- Evaluate the behaviors and not the person. All too often I see people hire or partner up with someone because they are impressed with the person’s charisma or a strong resume. The problem with this is you don’t really get to see how the person behaves in different settings, whether you will really click with them, or if they uphold the same values. I recommend documenting the behaviors that you value and won’t compromise on. For example, you may value promptness (never having to wait or make a client wait), preparedness (never attending a meeting or event unprepared and wasting someone’s time), or appreciation (do they say thank you?). To evaluate whether a potential partner values the same qualities as you, observe them in various settings. It’s important to take your time before deciding to hire or partner with someone and focus on their behaviors during the process.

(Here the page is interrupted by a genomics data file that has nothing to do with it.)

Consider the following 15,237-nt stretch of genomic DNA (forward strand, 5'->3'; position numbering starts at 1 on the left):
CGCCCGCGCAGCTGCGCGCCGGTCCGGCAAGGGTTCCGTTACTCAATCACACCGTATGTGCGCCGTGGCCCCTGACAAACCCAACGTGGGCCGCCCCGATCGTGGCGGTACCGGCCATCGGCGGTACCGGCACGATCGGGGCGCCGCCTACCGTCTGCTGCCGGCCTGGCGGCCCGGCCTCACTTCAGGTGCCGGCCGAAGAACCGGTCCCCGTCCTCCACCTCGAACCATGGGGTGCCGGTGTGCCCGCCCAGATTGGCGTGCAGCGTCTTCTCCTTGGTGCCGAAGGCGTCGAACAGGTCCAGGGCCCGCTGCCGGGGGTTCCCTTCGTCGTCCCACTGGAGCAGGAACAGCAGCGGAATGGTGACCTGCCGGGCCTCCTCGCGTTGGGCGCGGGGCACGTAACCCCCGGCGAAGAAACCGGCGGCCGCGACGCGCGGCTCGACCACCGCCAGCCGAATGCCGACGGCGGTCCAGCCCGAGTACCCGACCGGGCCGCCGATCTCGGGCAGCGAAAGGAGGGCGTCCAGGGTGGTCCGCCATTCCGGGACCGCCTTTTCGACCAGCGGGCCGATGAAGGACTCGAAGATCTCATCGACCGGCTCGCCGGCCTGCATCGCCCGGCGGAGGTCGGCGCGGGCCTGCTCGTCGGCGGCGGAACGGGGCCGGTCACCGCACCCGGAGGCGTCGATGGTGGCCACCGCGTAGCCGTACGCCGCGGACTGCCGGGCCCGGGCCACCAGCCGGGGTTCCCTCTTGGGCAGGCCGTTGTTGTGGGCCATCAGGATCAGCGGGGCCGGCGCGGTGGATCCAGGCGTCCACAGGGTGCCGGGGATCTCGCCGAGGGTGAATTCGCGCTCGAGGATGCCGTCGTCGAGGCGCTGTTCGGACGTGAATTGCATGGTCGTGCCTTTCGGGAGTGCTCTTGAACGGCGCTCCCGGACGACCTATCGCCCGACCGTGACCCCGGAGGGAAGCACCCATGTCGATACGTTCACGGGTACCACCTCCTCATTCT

- Take your time. If you’ve had success this far in your career, what is a few more weeks or months without a new partner? Time allows both you and the other person to truly appreciate and assess whether the opportunity and environment is the right fit and more than just a paycheck. Increasing the number of people you have them meet is a great way to extend the time and further evaluate how they respond.
- Diversify the settings. Try and meet with candidates or future partners in various settings. Grab a meal together, invite them to a client event and have them meet with members of your expert team. This will not only give you more time with the person, but it will provide various ways to get more feedback on whether this would be a good partnership.
Hiring and partnering for efficiency and growth is essential for any successful business, but it can also be the most complicated to pull off. It’s easy to get caught up and rush things when we find a person who seems like a great fit. But it just might serve you better to focus on their behaviors and evaluate how they interact with others so you can get deeper insight into what you can expect from the relationship.
These rules also hold true when working with companies. Overlook individual personalities and instead focus on how people behave and it can tell you a lot about the company’s values. It may be the difference in long-term success or short-term frustrations.